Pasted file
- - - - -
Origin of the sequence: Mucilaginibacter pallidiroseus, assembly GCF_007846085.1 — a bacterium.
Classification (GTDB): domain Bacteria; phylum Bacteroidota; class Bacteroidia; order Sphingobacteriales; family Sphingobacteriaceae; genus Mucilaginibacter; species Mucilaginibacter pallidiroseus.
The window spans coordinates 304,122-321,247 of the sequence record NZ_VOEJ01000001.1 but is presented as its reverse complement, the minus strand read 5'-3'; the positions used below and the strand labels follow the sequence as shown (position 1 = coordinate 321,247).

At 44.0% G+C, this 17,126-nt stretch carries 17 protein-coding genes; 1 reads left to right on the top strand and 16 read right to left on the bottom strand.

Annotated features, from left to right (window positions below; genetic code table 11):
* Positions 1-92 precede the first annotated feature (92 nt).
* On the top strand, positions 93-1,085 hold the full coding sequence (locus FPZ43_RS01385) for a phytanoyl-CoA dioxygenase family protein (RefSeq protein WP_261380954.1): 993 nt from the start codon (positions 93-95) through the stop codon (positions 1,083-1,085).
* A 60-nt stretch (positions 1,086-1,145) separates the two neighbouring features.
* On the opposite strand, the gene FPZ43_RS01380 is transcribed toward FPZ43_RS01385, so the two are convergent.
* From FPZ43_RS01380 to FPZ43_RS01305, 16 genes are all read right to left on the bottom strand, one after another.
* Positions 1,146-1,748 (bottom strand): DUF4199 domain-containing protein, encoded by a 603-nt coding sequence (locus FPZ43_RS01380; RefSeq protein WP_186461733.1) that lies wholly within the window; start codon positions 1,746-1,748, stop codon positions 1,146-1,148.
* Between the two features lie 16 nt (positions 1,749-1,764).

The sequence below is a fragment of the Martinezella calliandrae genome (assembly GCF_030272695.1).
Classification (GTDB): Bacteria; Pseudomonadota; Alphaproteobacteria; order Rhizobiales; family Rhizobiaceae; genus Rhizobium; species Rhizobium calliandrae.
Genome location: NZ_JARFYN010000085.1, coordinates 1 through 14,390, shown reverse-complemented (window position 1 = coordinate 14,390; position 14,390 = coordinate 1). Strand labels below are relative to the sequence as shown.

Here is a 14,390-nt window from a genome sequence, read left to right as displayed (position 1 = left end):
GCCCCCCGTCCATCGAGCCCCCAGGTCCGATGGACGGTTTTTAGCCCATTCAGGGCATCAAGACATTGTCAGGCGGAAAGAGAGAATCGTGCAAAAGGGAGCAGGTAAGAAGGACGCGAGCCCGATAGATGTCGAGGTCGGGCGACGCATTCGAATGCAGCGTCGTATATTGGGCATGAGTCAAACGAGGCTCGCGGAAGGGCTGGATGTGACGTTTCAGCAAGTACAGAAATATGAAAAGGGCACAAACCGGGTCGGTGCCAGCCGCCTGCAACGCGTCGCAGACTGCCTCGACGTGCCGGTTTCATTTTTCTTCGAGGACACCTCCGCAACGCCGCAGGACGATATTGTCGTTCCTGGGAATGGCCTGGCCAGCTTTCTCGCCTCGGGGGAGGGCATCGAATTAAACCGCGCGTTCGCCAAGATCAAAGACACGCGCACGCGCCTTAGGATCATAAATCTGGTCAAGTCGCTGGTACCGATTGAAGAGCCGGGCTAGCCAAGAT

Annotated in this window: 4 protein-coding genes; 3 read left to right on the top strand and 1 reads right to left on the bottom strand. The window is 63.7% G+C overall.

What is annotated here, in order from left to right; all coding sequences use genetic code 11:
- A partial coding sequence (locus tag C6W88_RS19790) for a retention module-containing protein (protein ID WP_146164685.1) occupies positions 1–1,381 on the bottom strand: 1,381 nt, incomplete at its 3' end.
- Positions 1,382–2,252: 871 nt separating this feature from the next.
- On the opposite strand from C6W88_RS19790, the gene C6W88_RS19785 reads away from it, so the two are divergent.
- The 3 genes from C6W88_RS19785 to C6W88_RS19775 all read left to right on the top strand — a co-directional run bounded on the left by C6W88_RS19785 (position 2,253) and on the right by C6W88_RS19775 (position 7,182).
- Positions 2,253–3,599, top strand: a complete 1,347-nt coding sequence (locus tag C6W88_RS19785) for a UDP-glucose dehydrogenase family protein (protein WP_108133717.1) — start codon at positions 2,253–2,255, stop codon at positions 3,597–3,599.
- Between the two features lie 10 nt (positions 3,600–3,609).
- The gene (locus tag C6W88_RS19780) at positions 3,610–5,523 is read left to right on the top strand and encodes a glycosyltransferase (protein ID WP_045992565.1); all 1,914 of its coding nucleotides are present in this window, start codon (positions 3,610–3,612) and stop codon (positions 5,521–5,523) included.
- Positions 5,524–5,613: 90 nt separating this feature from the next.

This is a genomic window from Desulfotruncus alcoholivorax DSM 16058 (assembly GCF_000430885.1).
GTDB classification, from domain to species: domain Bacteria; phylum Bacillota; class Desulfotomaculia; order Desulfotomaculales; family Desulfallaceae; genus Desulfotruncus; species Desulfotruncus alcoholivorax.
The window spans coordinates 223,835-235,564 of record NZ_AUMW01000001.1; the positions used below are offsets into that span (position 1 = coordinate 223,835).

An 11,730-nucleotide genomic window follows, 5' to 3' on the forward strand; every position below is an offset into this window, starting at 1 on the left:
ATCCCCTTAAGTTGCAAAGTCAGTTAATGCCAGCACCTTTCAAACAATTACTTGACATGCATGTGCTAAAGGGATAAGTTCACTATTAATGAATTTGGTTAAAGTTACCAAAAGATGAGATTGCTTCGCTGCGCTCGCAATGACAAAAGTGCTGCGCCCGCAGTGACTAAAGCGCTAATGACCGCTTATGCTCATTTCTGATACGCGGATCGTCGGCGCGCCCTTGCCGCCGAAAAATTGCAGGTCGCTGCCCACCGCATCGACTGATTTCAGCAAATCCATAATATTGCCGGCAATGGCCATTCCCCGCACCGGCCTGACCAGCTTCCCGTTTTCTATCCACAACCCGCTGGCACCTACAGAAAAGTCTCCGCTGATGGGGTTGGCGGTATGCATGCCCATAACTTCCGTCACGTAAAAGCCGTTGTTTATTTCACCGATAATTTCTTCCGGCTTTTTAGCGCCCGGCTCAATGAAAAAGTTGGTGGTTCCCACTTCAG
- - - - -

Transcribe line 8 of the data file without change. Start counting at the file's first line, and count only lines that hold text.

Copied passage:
* A 60-nt stretch (positions 1,086-1,145) separates the two neighbouring features.